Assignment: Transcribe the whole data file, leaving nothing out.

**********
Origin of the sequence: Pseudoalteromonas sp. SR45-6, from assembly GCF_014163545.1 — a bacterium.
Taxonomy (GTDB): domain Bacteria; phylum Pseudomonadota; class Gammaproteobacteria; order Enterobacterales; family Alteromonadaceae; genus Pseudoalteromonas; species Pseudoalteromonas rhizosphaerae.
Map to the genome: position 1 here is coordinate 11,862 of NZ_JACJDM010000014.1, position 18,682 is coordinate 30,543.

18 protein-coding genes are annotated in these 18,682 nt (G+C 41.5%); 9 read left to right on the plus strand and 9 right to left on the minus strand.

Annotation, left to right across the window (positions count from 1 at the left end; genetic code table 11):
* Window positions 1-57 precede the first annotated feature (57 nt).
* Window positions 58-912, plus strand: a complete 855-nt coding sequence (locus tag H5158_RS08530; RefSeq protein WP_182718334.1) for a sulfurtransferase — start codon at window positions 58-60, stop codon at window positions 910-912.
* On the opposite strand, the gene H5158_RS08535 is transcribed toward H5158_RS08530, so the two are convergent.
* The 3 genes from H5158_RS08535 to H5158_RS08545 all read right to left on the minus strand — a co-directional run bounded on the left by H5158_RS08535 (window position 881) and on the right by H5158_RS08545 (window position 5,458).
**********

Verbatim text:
Origin of the sequence: Pseudoalteromonas sp. SR45-6, from assembly GCF_014163545.1 — a bacterium.
Taxonomy (GTDB): domain Bacteria; phylum Pseudomonadota; class Gammaproteobacteria; order Enterobacterales; family Alteromonadaceae; genus Pseudoalteromonas; species Pseudoalteromonas rhizosphaerae.
Map to the genome: position 1 here is coordinate 11,862 of NZ_JACJDM010000014.1, position 18,682 is coordinate 30,543.

18 protein-coding genes are annotated in these 18,682 nt (G+C 41.5%); 9 read left to right on the plus strand and 9 right to left on the minus strand.

Annotation, left to right across the window (positions count from 1 at the left end; genetic code table 11):
* Window positions 1-57 precede the first annotated feature (57 nt).
* Window positions 58-912, plus strand: a complete 855-nt coding sequence (locus tag H5158_RS08530; RefSeq protein WP_182718334.1) for a sulfurtransferase — start codon at window positions 58-60, stop codon at window positions 910-912.
* On the opposite strand, the gene H5158_RS08535 is transcribed toward H5158_RS08530, so the two are convergent.
* The 3 genes from H5158_RS08535 to H5158_RS08545 all read right to left on the minus strand — a co-directional run bounded on the left by H5158_RS08535 (window position 881) and on the right by H5158_RS08545 (window position 5,458).